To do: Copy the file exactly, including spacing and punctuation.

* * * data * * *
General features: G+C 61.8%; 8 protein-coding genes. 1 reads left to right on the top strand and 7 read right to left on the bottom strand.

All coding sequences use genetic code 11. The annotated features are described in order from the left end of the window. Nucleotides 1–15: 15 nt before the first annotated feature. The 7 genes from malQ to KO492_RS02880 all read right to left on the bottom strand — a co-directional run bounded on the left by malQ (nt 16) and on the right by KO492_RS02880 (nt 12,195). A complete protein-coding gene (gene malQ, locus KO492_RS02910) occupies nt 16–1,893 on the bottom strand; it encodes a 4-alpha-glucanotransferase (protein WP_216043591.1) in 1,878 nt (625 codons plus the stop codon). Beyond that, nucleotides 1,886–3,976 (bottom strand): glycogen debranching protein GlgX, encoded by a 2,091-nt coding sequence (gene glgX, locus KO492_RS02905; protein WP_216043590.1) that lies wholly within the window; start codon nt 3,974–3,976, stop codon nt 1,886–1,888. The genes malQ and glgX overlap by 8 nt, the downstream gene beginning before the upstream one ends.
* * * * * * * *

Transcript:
General features: G+C 61.8%; 8 protein-coding genes. 1 reads left to right on the top strand and 7 read right to left on the bottom strand.

All coding sequences use genetic code 11. The annotated features are described in order from the left end of the window. Nucleotides 1–15: 15 nt before the first annotated feature. The 7 genes from malQ to KO492_RS02880 all read right to left on the bottom strand — a co-directional run bounded on the left by malQ (nt 16) and on the right by KO492_RS02880 (nt 12,195). A complete protein-coding gene (gene malQ, locus KO492_RS02910) occupies nt 16–1,893 on the bottom strand; it encodes a 4-alpha-glucanotransferase (protein WP_216043591.1) in 1,878 nt (625 codons plus the stop codon). Beyond that, nucleotides 1,886–3,976 (bottom strand): glycogen debranching protein GlgX, encoded by a 2,091-nt coding sequence (gene glgX, locus KO492_RS02905; protein WP_216043590.1) that lies wholly within the window; start codon nt 3,974–3,976, stop codon nt 1,886–1,888. The genes malQ and glgX overlap by 8 nt, the downstream gene beginning before the upstream one ends.